Only in America
■ Cornell University’s football coach has been forced to apologize after students complained that a photo he tweeted of two players wearing sombreros was “offensive” to Mexicans. Coach Roy Istvan awarded the big hat after each game to honor players displaying the best team spirit, but students accused Istvan of “appropriating a culture.” The coach apologized for his “cultural insensitivity.”
■ A new Los Angeles nightclub will admit only good-looking people. The club is being opened by BeautifulPeople.com, a dating site, and will station beauty judges at the door to decide whether nonmembers and guests can enter. A site official said members were tired of going to clubs “hoping to meet similarly beautiful people, only to spend the night wishing that the lighting was lower.”
Good week for:
Feeling the Holy Spirit, after Duke University scientists found that men are more likely to report believing in God after having sex. The act causes a surge of the hormone oxytocin, which promotes social bonding, altruism, and spirituality. “Oxytocin’s effects on women’s spirituality,” said a scientist, “still need to be investigated.”
The new white, after an English farmer who was fed up with rustlers stealing his sheep spray-painted his entire flock fluorescent orange. “I’m hoping that whoever is pinching them wouldn’t be able to hide them,” he explained.
Shaking things up, after researchers at Michigan State University found that a juddering, topsy-turvy roller coaster ride can help patients painlessly pass small kidney stones, especially if they sit in the back seat, where the shaking is most severe.
Bad week for:
Inside jobs, after an employee of the Royal Canadian Mint went on trial for allegedly stealing $140,000 worth of gold nuggets by hiding them in his rectum. Leston Lawrence, 35, is charged with taking 18 gold “pucks,” each a circular 7.4-ounce nugget.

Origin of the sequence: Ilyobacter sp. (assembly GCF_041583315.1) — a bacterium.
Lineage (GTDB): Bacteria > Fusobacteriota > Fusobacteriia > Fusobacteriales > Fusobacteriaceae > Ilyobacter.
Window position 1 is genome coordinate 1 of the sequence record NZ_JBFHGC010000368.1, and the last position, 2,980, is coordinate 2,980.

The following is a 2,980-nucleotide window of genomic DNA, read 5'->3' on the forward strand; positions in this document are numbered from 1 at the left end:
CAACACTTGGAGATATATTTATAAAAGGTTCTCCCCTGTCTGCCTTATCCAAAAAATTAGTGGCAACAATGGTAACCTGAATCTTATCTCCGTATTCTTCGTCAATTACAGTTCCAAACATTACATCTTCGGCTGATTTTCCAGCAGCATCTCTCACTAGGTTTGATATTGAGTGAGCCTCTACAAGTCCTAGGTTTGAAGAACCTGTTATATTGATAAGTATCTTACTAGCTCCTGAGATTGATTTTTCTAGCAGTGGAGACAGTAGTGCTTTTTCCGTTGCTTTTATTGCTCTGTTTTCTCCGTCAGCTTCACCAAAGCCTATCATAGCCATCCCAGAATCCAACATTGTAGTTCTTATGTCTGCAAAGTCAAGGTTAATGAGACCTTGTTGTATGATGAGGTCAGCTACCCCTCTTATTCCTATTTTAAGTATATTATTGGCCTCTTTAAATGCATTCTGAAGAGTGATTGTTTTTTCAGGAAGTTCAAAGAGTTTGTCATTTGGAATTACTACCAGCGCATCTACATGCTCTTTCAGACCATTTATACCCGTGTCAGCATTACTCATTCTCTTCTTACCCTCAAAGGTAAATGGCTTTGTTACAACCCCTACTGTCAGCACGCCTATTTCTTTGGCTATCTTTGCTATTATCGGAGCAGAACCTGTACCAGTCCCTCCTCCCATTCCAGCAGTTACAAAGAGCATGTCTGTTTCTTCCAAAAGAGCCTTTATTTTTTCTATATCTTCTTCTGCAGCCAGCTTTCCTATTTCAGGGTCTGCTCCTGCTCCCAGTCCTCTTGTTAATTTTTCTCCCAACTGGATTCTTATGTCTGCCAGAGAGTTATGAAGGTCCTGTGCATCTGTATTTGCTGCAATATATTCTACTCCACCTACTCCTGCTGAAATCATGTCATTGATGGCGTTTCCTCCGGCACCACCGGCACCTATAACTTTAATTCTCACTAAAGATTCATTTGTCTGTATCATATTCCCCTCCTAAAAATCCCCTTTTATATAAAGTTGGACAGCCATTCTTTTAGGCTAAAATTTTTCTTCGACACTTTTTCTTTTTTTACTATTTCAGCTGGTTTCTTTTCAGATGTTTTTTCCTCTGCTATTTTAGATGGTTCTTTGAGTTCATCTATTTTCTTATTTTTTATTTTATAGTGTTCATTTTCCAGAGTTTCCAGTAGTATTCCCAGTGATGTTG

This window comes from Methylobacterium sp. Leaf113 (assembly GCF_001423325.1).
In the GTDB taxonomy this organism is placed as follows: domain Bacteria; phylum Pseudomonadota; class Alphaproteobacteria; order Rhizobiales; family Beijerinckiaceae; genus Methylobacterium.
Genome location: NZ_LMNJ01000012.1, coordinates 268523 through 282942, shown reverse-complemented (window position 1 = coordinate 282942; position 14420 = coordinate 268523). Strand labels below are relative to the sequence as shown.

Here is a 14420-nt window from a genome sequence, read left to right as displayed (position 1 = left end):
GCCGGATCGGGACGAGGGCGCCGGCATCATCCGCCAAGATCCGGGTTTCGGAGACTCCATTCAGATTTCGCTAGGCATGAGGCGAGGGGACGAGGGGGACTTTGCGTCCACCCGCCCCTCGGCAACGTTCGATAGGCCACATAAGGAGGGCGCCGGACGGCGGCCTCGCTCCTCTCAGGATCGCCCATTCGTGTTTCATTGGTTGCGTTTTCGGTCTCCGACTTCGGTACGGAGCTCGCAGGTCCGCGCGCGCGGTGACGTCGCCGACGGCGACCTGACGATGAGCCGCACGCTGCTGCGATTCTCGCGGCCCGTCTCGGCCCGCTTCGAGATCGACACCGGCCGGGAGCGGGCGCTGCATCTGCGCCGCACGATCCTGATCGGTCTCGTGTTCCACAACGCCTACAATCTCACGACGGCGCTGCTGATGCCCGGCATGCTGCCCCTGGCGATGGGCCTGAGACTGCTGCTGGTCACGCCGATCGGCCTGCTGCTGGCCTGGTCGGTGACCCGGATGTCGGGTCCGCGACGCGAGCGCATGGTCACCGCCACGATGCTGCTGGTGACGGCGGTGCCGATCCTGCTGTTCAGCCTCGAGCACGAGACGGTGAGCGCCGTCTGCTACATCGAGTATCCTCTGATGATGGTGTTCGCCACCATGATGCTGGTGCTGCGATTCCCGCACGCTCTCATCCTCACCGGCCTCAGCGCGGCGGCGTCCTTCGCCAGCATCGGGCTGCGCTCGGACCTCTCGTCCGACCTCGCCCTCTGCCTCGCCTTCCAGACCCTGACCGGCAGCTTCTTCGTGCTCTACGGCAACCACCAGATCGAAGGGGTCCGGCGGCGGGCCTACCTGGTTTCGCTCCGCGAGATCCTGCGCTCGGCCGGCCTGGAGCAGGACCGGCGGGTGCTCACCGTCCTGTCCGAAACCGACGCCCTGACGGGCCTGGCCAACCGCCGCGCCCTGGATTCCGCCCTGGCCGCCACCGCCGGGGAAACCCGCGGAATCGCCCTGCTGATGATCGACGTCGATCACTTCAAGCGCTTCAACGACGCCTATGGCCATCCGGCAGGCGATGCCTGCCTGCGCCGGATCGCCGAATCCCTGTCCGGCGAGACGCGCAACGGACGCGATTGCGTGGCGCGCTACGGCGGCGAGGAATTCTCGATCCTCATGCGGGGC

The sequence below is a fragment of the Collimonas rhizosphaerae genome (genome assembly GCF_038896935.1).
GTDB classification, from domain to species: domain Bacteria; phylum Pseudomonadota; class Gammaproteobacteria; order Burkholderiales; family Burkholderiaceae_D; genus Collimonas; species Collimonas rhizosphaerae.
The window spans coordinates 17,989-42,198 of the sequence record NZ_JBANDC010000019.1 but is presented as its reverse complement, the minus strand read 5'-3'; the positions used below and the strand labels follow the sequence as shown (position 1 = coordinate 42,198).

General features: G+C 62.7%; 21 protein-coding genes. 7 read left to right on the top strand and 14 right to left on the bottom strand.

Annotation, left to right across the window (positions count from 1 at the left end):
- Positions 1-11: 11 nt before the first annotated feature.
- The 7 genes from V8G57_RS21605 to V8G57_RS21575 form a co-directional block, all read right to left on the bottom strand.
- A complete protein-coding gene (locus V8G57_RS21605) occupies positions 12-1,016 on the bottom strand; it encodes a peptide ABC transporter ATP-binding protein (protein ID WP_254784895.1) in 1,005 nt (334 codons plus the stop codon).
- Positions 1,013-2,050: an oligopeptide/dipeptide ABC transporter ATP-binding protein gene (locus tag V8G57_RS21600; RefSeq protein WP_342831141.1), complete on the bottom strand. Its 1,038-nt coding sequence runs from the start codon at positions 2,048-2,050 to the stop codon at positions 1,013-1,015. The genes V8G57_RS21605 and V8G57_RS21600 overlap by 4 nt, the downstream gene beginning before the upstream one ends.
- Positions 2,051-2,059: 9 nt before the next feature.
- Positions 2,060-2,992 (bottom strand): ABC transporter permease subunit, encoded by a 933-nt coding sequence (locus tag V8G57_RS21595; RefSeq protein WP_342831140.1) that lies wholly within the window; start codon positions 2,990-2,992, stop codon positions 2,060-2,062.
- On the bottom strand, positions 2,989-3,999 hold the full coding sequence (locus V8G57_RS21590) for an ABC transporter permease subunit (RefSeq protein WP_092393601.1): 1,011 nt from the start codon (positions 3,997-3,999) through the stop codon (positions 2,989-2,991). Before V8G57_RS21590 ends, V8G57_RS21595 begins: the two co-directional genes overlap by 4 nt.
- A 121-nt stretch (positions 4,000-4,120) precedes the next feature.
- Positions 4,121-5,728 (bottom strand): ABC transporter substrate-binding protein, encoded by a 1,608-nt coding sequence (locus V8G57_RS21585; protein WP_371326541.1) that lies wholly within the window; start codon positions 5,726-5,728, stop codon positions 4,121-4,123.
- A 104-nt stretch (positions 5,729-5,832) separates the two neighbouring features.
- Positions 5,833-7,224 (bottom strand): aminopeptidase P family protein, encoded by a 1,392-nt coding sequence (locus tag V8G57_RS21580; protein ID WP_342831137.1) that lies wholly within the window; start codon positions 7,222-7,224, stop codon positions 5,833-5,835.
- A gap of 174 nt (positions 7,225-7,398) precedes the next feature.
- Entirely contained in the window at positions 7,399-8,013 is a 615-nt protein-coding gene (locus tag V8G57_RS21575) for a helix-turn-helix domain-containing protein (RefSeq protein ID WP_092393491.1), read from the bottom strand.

Curiosity, after a visitor to Poland’s Poznan Zoo noticed that a female bear named Ewka was playing with something odd, which on closer inspection turned out to be a rusty World War II grenade. Ewka had dug up the grenade, which was gingerly taken from her.
Manhunts, after German police began searching for a drunken reveler who smashed another reveler over the head with a beer stein at an Oktoberfest celebration. They described the perpetrator as having “blond hair and pale skin, and wearing lederhosen.”
Boring but important
Last-minute budget deal
Congress looked set to narrowly avoid a government shutdown this week after reaching a budget deal that includes federal aid to address the water crisis in Flint, Mich. Lawmakers made the breakthrough just days before the Sept. 30 deadline, and shortly after Senate Democrats blocked an initial stopgap bill because it didn’t include a $220 million Flint aid package. In a bipartisan compromise, the House was expected to pass an amendment that would authorize $170 million for Flint, allowing the Senate to move ahead with the massive, emergency legislation. The 10-week funding bill will also include $1.1 billion to combat the Zika virus and $500 million for flood relief in Louisiana and other states, and will fund the government through Dec. 9.